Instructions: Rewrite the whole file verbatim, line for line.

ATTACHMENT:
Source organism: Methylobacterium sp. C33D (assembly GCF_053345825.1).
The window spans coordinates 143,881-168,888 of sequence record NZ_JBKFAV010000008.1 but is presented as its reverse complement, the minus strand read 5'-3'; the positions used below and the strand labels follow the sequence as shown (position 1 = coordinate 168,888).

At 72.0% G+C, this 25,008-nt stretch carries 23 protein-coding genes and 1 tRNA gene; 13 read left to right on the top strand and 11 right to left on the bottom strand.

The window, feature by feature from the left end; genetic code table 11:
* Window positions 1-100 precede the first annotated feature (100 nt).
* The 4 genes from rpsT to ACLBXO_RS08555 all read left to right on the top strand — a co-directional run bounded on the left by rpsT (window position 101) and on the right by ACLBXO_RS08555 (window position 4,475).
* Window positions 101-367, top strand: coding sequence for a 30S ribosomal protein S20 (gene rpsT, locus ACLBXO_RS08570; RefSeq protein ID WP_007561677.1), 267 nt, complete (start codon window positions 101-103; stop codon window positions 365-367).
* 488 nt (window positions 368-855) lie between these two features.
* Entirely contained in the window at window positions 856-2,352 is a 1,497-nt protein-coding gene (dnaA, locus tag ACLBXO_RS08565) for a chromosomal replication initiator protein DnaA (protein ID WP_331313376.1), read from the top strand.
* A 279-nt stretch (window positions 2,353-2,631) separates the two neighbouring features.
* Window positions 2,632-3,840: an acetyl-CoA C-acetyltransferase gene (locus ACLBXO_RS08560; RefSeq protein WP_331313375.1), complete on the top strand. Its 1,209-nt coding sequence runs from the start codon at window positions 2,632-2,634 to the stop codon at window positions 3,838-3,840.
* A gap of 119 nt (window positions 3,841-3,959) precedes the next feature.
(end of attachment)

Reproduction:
Source organism: Methylobacterium sp. C33D (assembly GCF_053345825.1).
The window spans coordinates 143,881-168,888 of sequence record NZ_JBKFAV010000008.1 but is presented as its reverse complement, the minus strand read 5'-3'; the positions used below and the strand labels follow the sequence as shown (position 1 = coordinate 168,888).

At 72.0% G+C, this 25,008-nt stretch carries 23 protein-coding genes and 1 tRNA gene; 13 read left to right on the top strand and 11 right to left on the bottom strand.

The window, feature by feature from the left end; genetic code table 11:
* Window positions 1-100 precede the first annotated feature (100 nt).
* The 4 genes from rpsT to ACLBXO_RS08555 all read left to right on the top strand — a co-directional run bounded on the left by rpsT (window position 101) and on the right by ACLBXO_RS08555 (window position 4,475).
* Window positions 101-367, top strand: coding sequence for a 30S ribosomal protein S20 (gene rpsT, locus ACLBXO_RS08570; RefSeq protein ID WP_007561677.1), 267 nt, complete (start codon window positions 101-103; stop codon window positions 365-367).
* 488 nt (window positions 368-855) lie between these two features.
* Entirely contained in the window at window positions 856-2,352 is a 1,497-nt protein-coding gene (dnaA, locus tag ACLBXO_RS08565) for a chromosomal replication initiator protein DnaA (protein ID WP_331313376.1), read from the top strand.
* A 279-nt stretch (window positions 2,353-2,631) separates the two neighbouring features.
* Window positions 2,632-3,840: an acetyl-CoA C-acetyltransferase gene (locus ACLBXO_RS08560; RefSeq protein WP_331313375.1), complete on the top strand. Its 1,209-nt coding sequence runs from the start codon at window positions 2,632-2,634 to the stop codon at window positions 3,838-3,840.
* A gap of 119 nt (window positions 3,841-3,959) precedes the next feature.